Age, gender and unemployment in South African municipalities: Revealing the disparities using data

How do municipal-level data help us problematise the relationship between age, gender and unemployment in South Africa?

Depending on the breadth of one’s definition, unemployment in South Africa at the end of the fourth quarter of 2020 stood anywhere between 32.5% and 42.6%.¹ In comparison, the 2020 global average for unemployment is roughly 6.5%. While this particular problem is felt by the country as a whole, parts of the population bear a larger burden. Take it from members of Codebridge Youth hubs, whose deliberations led OpenUp to produce the following visualisation based on data from Youth Explorer:

What the data demonstrate are the many layers of disparities that are buried within the headline unemployment rate. For a start, as the visualisation illustrates so vividly, unemployment rates vary drastically by age: the average unemployment rate at the national level was 29.7% in 2011, whereas youth unemployment, that is for persons between the ages of 15 and 24, sat at 52.4%. This may be of concern given that the youth make up to close to 20% of the population.

A large gender gap is also evident: for the population as a whole, the average female unemployment rate was 34%, whereas the corresponding figure for males was 25%. This gap was even larger within the youth as a group, with female unemployment standing at 58% on average for the country as a whole, whereas male unemployment, while still high, was significantly lower at 47%. What’s more, according to the CEO of Harambee Youth Employment Accelerator, the COVID-19 pandemic and associated deleterious economic impacts appears to have exacerbated this already large gap, with similar trends evident among the population as a whole.

What interests us too, and something which seems otherwise under-explored, is the significant variance of employment figures at the municipal level. As the above visualisation shows, for example, some municipalities — including Phumelela, Kgetlengrivier and Tokologo — exhibit female youth unemployment rates at least twice as high as corresponding rates for males. Elsewhere, however — in places such as Cederberg and Indaka — almost no gender gap exists at all, with male and female youth unemployment being virtually the same. In Ntabankulu, King Sabata Dalindyebo and Engcobo, moreover, female youth unemployment is even lower than male youth unemployment.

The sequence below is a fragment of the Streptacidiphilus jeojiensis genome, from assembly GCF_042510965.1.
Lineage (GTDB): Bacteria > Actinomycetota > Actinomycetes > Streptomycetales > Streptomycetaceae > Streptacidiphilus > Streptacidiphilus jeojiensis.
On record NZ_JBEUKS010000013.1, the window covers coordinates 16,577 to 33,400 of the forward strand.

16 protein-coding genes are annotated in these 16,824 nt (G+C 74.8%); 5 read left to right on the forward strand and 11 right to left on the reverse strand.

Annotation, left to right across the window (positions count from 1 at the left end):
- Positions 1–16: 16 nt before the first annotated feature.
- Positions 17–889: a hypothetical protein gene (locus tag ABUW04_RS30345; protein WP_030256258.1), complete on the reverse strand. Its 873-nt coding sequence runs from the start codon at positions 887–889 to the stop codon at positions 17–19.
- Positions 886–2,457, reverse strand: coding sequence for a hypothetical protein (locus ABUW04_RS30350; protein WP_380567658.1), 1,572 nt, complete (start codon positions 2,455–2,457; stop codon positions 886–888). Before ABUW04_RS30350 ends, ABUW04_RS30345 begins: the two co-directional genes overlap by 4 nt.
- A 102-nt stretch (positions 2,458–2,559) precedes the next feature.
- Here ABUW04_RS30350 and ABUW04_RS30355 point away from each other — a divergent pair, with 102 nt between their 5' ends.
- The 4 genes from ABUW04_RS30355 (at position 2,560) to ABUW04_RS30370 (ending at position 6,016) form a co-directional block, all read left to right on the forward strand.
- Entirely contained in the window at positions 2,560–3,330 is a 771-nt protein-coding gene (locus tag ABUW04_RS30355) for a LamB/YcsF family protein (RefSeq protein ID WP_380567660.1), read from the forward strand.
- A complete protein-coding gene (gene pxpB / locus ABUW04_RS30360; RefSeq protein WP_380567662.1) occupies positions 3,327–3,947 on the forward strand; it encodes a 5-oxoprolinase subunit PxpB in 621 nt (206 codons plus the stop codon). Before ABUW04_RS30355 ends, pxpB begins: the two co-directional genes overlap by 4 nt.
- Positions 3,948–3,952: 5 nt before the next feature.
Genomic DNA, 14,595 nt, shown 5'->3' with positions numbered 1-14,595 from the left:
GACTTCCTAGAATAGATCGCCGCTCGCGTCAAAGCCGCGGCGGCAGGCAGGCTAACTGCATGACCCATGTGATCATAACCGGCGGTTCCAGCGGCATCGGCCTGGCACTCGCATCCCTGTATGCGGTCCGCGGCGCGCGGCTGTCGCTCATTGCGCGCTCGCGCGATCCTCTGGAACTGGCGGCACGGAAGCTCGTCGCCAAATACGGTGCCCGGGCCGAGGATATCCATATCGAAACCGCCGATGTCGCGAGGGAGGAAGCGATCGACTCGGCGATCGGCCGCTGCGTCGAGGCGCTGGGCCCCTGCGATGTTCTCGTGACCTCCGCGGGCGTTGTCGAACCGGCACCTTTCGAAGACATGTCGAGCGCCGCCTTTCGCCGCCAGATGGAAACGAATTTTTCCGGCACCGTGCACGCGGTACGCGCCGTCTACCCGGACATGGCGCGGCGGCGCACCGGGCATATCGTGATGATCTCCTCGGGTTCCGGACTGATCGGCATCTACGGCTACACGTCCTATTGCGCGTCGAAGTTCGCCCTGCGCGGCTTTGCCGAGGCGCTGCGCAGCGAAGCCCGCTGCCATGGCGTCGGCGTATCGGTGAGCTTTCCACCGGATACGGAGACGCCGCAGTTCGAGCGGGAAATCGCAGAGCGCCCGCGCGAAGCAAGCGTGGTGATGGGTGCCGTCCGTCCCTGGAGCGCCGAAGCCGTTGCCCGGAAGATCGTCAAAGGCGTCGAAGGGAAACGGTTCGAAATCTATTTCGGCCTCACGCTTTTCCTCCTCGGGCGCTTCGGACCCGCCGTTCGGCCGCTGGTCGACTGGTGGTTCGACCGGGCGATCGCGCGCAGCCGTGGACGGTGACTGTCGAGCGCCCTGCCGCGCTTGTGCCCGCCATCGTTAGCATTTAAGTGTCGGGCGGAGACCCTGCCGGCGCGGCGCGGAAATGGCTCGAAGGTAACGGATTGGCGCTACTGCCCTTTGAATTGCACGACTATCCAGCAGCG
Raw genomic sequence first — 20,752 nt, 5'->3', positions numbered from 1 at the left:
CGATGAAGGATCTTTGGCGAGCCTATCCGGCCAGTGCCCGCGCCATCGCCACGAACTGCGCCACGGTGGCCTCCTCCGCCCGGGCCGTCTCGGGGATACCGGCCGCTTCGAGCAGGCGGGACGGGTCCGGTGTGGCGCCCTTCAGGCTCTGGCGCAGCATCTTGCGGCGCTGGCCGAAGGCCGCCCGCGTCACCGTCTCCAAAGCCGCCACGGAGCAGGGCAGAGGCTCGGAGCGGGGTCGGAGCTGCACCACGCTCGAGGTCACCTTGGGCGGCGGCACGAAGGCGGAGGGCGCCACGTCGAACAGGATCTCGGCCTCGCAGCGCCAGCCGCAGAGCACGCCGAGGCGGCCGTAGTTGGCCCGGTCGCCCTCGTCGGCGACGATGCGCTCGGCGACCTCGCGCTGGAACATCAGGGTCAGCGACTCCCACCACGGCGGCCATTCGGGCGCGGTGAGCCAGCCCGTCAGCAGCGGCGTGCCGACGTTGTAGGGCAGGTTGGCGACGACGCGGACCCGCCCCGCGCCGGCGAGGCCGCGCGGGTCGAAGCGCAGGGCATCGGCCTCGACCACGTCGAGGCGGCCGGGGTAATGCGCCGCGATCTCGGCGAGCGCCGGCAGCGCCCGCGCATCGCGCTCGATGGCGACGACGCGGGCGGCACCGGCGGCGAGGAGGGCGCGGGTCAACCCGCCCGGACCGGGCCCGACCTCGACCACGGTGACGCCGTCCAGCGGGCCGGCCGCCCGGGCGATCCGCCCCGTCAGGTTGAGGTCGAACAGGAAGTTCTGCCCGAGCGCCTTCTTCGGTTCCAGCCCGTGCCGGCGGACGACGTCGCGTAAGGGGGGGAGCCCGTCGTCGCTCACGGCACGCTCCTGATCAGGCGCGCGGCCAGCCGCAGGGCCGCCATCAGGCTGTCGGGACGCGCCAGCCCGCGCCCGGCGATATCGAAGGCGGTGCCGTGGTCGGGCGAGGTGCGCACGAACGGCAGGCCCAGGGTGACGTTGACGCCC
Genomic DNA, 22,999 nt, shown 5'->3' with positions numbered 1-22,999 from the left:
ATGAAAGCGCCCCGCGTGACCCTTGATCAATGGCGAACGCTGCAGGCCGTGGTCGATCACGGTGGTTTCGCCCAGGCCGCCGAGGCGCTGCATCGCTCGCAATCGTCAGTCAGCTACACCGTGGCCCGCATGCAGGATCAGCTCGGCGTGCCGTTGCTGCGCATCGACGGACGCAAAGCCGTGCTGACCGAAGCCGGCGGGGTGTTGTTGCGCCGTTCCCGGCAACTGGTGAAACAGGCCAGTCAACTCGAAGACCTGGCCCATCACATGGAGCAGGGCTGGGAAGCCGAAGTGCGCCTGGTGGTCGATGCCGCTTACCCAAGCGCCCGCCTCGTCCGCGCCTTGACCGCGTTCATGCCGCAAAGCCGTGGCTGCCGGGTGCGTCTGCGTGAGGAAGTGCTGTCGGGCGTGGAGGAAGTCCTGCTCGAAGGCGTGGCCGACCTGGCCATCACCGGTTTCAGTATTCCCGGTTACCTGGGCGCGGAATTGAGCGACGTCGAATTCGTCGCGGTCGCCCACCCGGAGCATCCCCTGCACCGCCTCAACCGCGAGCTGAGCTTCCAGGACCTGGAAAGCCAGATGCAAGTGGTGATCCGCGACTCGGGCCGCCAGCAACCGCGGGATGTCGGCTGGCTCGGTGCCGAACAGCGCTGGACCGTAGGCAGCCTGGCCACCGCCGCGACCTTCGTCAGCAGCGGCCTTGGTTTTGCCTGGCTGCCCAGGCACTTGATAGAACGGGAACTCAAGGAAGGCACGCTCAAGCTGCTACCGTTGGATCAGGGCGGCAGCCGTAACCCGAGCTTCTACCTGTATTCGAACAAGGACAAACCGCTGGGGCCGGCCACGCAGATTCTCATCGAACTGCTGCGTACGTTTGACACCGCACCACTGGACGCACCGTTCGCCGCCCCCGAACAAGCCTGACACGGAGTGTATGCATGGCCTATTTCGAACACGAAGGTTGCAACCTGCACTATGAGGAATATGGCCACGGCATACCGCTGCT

What this suggests to us is that local, municipal-level factors matter a great deal. At OpenUp, we believe that data are not necessarily the answer — they can also become the question. We are going to delve deeper into these questions within the very communities in which these challenges arise. In other words, we’ll use this data to launch into a new phase of exploring, which will entail a listening more to the community partners we already have. As we currently do not have good answers to what are clearly complex questions, we aim to dig deeper into these factors over the coming months with a view to focusing on the lived experiences of young people within select municipalities.

What does education have to do with it all?

The data also pointed us to something that seems somewhat anomalous at a glance. While less female youth are ‘employed’ than their male counterparts, female youth are more likely to achieve particular levels of education. One Statistical release points out that enrollment rates across all educational types are higher for female youth. At the national level, for youth between the ages of 20 and 24, 54% of females have at least a matric education compared to 47% of males.

But at the municipal level, disparities can be orders of magnitude higher. In the Ubuntu Municipality, for example, the percentage of female youth with at least a matric education is double that of male youth. All the same, female youth in Ubuntu are still about 1.5 times as likely to be unemployed compared to male youth. On the face of it, this seems like a paradox because conventional wisdom suggests that having a higher level of educational attainment is more likely to lead to a person being employed — that seems to be true for the youth as a population group as a whole: according to StatsSA, for example, while 55.2% of all 15- to 24-year-olds were unemployed at the end of the first quarter in 2019, the corresponding figure was 58.4% for those who had not completed matric (and even lower for those who have completed some form of tertiary education). The same trend was even more pronounced for 25- to 34-year-olds.

Our first set of questions accordingly go to the relationship between education, unemployment and gender. Why is it that in some municipalities female youth generally have higher levels of educational attainment than male youth and are still less likely to be employed?

How and when do we measure employment levels at the municipal level?

Our second set of questions go to how and how frequently we measure employment levels, especially at the municipal level.